(PRWEB) May 24, 2004
Members of the Kidney Cancer Association (KCA) have joined One Voice Against Cancer (OVAC) in urging Congress to take action to cure kidney cancer and other deadly diseases by significantly increasing federal funding for programs that benefit cancer patients and their families.
KCA Volunteer Governmental Affairs Committee Chair, Sarah Wise, says in Fiscal Year 2005, Congress should take action to provide:
Â $30.25 billion for the National Institutes of Health (NIH) ($2.37 billion increase). We appreciate the Congressional and Presidential commitment to privatizing research on health matters, demonstrated by the five year commitment to double the NIH budget. While appreciative of the hard work that went into achieving last year's 3% increase at NIH, KCA is concerned that dramatic drops in investment at NIH may halt promising research. Therefore, we are supporting the cancer community request of an 8.5% increase for NIH in FY2005.
Â $6.2 billion for the National Cancer Institute (NCR ($1.5 billion increase), in order to fully fund the NCI Director's Bypass Budget. The Bypass Budget is presented annually to Congress by the NCI Director and details the resources necessary to accelerate our progress against cancer. Cancer research needs to be a top priority, as it remains a leading cause of death in the U.S. We believe that Congress should fully fund the critical programs in the NCI Director's Bypass Budget, which offers the best chance for those diagnosed with cancer and our best chance to win the war on cancer.
Â $207.88 million for the National Center for Minority Health and Health Disparities (NCMHD) ($16.28 million increase) to enable the Center to fulfill its important mission, particularly as it concerns the disproportionate Incidence, morbidity, and mortality that cancer has in many racial and ethnic minority populations.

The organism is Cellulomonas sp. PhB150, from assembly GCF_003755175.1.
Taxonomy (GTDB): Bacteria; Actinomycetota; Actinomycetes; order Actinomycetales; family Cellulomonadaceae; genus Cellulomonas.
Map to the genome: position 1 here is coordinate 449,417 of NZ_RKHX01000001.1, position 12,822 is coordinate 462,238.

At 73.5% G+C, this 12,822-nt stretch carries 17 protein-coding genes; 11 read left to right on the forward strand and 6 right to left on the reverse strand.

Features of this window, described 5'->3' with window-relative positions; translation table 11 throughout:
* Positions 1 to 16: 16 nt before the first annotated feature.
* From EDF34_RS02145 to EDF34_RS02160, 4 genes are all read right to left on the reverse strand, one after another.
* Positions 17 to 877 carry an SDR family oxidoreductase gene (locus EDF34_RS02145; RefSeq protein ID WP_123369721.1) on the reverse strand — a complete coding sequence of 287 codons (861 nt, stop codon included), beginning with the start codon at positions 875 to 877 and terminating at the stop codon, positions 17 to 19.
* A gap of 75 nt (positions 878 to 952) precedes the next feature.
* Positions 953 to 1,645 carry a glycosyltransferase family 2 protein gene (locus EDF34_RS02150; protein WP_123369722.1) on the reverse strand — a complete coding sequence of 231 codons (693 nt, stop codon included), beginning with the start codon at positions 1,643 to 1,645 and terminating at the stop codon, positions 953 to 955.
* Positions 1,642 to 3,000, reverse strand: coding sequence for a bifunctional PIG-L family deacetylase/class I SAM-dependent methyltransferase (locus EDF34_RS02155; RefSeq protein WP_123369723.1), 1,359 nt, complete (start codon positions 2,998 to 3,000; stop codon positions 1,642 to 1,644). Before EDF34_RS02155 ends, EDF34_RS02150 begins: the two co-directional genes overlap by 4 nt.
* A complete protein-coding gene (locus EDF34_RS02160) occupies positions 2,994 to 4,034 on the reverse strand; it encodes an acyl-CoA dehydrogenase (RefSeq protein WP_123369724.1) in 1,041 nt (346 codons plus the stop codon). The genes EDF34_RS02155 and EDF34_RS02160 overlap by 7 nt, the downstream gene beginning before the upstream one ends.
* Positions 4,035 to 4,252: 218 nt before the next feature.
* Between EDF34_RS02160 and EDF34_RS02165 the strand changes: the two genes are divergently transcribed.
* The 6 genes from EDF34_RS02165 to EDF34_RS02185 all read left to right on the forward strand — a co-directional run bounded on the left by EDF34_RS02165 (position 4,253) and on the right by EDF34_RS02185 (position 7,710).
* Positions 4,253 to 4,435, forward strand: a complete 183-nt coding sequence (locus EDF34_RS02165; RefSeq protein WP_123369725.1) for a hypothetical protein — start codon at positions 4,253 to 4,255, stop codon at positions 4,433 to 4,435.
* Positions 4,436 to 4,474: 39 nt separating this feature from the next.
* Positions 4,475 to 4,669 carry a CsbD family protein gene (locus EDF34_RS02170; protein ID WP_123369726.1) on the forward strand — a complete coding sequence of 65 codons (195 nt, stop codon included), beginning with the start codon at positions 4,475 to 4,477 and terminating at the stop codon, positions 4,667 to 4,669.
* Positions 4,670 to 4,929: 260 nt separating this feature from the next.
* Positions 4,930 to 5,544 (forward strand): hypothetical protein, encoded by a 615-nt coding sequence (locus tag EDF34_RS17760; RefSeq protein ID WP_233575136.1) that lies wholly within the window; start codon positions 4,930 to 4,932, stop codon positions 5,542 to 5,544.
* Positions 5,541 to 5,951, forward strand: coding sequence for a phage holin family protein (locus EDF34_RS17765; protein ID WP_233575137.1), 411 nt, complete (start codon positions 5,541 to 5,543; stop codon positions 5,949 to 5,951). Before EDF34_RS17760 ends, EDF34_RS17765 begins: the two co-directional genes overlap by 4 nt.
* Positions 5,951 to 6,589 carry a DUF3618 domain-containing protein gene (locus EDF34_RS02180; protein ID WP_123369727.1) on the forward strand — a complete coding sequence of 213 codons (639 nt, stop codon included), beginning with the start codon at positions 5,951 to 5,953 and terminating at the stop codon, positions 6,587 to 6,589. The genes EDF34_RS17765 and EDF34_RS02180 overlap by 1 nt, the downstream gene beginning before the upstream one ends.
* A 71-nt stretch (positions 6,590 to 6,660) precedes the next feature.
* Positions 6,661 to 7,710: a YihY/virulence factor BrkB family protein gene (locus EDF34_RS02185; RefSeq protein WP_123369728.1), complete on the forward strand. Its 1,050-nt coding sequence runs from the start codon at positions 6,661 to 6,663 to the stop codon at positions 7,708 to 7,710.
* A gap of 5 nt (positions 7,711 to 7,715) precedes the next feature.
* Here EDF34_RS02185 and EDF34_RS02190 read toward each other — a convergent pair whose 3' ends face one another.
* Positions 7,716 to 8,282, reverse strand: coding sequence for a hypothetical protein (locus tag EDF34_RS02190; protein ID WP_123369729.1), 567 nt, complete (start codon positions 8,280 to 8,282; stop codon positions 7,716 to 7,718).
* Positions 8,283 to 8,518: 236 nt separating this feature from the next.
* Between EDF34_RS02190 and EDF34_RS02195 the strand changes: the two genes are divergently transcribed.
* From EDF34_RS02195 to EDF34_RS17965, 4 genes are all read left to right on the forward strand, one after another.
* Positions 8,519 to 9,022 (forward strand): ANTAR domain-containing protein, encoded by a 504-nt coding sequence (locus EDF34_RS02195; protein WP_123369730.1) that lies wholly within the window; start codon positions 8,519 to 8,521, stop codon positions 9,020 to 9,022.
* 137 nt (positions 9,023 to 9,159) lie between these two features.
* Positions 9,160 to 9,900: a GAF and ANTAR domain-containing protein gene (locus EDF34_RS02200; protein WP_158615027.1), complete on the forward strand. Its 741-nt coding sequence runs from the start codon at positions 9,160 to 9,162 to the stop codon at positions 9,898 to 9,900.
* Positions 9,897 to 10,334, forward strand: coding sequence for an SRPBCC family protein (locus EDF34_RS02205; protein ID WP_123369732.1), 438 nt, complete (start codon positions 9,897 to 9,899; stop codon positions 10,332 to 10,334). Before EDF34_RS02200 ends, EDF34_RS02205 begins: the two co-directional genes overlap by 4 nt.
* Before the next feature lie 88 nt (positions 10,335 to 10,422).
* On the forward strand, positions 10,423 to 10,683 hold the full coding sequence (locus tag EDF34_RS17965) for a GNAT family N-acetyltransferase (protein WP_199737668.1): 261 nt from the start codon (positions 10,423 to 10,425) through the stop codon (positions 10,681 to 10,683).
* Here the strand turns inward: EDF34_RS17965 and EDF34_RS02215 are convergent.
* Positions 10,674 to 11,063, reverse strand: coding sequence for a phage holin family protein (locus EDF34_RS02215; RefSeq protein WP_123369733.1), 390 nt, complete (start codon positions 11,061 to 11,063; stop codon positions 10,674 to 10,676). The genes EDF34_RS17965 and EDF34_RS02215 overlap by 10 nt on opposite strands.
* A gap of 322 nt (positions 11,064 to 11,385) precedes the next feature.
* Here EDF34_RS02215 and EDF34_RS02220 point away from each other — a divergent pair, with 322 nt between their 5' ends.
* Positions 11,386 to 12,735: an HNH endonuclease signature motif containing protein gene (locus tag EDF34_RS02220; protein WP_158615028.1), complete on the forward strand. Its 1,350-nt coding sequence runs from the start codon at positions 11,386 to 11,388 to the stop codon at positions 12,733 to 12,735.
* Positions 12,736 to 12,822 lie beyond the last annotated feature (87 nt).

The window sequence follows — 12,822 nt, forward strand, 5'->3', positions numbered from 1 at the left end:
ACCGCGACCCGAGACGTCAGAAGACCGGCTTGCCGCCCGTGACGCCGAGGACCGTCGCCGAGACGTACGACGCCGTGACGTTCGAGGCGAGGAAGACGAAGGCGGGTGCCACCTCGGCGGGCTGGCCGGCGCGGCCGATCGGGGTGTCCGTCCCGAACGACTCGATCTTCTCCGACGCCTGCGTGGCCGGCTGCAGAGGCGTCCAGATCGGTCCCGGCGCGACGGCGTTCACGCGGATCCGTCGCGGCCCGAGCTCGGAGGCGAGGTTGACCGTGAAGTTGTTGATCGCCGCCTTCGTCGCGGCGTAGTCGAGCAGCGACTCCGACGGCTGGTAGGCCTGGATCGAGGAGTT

Â $205 million for the Nurse Reinvestment Act/Nursing Workforce Programs at the Health Services and Resources Administration (HRSA) ($62.2 million increase). These programs are designed to attract and retain qualified nurses to address the current and projected shortages in the profession.
Â $25 million for National Comprehensive Cancer Control Program at the Centers for Disease Control & Prevention (CDC). Comprehensive cancer control is an integrated and coordinated approach to reducing cancer's impact through prevention, early detection, treatment, rehabilitation, pain control and end-of-life care. The program supports states and tribes with funding and technical assistance to implement comprehensive cancer control activities and programs.
Â $65 million for National Program of Cancer Registries at the CDC. The program supports registries in 45 states, the District of Columbia, and 3 territories with funding, technical assistance, standards for data collection and use, training and support for establishing computerized reporting and data processing systems.
Patients, their families, physicians, and researchers, can take action to cure kidney cancer by joining the Kidney Cancer Alliance (http://www.KidneyCancerAlliance.org). Members will receive a free DVD training video for new advocates and a periodic newsletter from the Kidney Cancer Association (http://www.nkca.org).